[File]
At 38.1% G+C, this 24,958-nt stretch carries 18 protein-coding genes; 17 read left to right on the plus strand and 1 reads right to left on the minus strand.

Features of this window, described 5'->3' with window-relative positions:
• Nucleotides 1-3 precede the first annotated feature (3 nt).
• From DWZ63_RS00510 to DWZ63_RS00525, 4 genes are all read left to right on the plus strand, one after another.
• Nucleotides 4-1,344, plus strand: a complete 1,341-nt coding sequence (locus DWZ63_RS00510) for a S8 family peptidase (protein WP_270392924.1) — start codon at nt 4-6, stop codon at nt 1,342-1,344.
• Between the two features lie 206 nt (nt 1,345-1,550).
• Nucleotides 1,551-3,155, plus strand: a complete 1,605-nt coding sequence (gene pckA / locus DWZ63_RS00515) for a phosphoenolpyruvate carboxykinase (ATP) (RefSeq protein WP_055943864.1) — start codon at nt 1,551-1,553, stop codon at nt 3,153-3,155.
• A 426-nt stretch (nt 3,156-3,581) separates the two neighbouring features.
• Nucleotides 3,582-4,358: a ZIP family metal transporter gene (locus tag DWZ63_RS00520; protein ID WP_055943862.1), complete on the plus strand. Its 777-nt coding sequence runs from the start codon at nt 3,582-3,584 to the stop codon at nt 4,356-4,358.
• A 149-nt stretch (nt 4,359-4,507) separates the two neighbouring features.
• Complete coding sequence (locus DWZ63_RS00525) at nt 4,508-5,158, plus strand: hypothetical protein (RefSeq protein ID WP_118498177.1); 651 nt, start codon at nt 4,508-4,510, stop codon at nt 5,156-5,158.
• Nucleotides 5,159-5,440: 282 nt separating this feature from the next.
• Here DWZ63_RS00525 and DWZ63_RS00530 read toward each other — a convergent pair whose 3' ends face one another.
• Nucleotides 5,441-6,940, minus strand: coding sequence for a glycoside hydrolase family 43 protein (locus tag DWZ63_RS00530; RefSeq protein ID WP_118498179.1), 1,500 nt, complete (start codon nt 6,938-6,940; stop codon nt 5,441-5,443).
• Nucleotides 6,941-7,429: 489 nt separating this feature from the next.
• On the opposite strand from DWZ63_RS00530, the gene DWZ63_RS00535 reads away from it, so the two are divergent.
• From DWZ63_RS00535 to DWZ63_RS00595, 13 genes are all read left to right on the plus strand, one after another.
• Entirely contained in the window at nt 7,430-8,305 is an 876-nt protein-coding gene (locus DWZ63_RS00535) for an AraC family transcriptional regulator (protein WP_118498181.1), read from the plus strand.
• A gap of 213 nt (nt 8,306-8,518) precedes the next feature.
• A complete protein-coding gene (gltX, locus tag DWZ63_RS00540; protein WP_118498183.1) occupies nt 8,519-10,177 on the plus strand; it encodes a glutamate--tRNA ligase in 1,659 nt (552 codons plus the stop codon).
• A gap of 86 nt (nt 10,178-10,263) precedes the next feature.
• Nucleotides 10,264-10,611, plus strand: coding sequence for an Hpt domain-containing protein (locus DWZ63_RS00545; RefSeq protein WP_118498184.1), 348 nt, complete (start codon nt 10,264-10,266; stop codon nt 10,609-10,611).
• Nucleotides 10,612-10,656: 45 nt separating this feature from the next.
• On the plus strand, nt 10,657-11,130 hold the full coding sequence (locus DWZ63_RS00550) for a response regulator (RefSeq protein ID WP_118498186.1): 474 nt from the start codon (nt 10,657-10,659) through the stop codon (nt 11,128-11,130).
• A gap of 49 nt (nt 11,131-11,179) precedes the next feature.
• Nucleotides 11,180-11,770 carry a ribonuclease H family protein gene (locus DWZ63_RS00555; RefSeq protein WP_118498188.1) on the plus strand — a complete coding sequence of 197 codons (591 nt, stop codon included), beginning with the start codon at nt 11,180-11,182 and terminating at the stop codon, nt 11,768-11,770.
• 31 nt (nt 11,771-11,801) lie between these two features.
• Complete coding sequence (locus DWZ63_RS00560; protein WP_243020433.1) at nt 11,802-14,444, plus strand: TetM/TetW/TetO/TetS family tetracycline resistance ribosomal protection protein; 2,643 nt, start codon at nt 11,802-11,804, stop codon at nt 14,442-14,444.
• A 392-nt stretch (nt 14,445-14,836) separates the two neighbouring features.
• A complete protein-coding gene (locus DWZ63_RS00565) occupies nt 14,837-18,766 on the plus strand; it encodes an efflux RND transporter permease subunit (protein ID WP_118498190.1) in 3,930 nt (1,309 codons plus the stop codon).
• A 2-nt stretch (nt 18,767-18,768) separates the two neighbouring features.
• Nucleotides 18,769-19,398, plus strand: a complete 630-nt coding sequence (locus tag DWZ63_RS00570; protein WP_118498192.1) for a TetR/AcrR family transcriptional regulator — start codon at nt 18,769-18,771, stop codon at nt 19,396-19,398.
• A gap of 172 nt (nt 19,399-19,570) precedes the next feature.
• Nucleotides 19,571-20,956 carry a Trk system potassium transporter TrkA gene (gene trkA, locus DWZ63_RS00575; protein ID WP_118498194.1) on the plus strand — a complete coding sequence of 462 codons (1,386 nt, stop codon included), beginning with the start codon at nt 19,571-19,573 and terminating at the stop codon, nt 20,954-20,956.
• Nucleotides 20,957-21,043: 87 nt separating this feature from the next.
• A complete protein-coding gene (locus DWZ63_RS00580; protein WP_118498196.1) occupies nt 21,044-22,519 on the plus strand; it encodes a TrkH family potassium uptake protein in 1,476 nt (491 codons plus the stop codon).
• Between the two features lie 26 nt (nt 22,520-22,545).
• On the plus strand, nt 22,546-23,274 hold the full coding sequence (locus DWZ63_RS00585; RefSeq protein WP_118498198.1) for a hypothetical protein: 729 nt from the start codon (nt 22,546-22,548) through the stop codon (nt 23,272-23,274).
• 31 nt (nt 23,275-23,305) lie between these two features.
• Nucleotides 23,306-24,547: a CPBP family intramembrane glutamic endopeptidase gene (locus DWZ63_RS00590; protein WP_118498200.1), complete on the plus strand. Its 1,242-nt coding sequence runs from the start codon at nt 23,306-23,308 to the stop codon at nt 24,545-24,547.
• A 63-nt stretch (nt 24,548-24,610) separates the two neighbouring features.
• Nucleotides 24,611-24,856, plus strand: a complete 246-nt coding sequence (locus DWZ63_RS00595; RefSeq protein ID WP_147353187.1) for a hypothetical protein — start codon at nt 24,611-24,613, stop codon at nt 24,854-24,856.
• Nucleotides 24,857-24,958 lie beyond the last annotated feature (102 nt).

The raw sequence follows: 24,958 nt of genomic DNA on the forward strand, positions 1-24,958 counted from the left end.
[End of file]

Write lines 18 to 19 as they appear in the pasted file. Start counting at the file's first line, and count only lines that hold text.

• Entirely contained in the window at nt 7,430-8,305 is an 876-nt protein-coding gene (locus DWZ63_RS00535) for an AraC family transcriptional regulator (protein WP_118498181.1), read from the plus strand.
• A gap of 213 nt (nt 8,306-8,518) precedes the next feature.